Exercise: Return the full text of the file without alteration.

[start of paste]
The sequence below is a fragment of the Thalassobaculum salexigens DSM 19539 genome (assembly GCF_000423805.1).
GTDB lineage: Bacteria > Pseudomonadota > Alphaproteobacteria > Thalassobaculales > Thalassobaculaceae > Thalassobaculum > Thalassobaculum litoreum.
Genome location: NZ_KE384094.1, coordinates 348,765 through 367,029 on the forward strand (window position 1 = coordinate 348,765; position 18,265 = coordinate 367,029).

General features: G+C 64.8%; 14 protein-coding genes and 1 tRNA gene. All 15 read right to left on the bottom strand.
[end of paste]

The sequence below is a fragment of the Thalassobaculum salexigens DSM 19539 genome (assembly GCF_000423805.1).
GTDB lineage: Bacteria > Pseudomonadota > Alphaproteobacteria > Thalassobaculales > Thalassobaculaceae > Thalassobaculum > Thalassobaculum litoreum.
Genome location: NZ_KE384094.1, coordinates 348,765 through 367,029 on the forward strand (window position 1 = coordinate 348,765; position 18,265 = coordinate 367,029).

General features: G+C 64.8%; 14 protein-coding genes and 1 tRNA gene. All 15 read right to left on the bottom strand.